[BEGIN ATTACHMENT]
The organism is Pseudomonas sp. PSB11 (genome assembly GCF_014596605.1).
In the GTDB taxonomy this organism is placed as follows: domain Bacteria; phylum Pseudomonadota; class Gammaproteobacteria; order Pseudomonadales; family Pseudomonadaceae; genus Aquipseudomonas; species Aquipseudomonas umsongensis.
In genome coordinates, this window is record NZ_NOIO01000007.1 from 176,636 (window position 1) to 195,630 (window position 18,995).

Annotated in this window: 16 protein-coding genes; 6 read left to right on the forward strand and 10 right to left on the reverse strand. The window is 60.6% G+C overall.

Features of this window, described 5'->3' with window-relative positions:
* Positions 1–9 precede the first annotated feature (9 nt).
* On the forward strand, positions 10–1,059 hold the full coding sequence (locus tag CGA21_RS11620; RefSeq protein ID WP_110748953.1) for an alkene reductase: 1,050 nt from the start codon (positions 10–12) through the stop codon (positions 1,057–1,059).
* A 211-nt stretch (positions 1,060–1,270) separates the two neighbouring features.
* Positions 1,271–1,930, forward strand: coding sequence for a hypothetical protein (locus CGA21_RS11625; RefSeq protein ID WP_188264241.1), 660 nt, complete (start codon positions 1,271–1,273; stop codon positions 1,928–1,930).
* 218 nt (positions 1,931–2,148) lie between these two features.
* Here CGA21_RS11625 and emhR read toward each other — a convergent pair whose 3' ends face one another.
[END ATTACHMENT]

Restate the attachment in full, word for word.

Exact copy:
The organism is Pseudomonas sp. PSB11 (genome assembly GCF_014596605.1).
In the GTDB taxonomy this organism is placed as follows: domain Bacteria; phylum Pseudomonadota; class Gammaproteobacteria; order Pseudomonadales; family Pseudomonadaceae; genus Aquipseudomonas; species Aquipseudomonas umsongensis.
In genome coordinates, this window is record NZ_NOIO01000007.1 from 176,636 (window position 1) to 195,630 (window position 18,995).

Annotated in this window: 16 protein-coding genes; 6 read left to right on the forward strand and 10 right to left on the reverse strand. The window is 60.6% G+C overall.

Features of this window, described 5'->3' with window-relative positions:
* Positions 1–9 precede the first annotated feature (9 nt).
* On the forward strand, positions 10–1,059 hold the full coding sequence (locus tag CGA21_RS11620; RefSeq protein ID WP_110748953.1) for an alkene reductase: 1,050 nt from the start codon (positions 10–12) through the stop codon (positions 1,057–1,059).
* A 211-nt stretch (positions 1,060–1,270) separates the two neighbouring features.
* Positions 1,271–1,930, forward strand: coding sequence for a hypothetical protein (locus CGA21_RS11625; RefSeq protein ID WP_188264241.1), 660 nt, complete (start codon positions 1,271–1,273; stop codon positions 1,928–1,930).
* 218 nt (positions 1,931–2,148) lie between these two features.
* Here CGA21_RS11625 and emhR read toward each other — a convergent pair whose 3' ends face one another.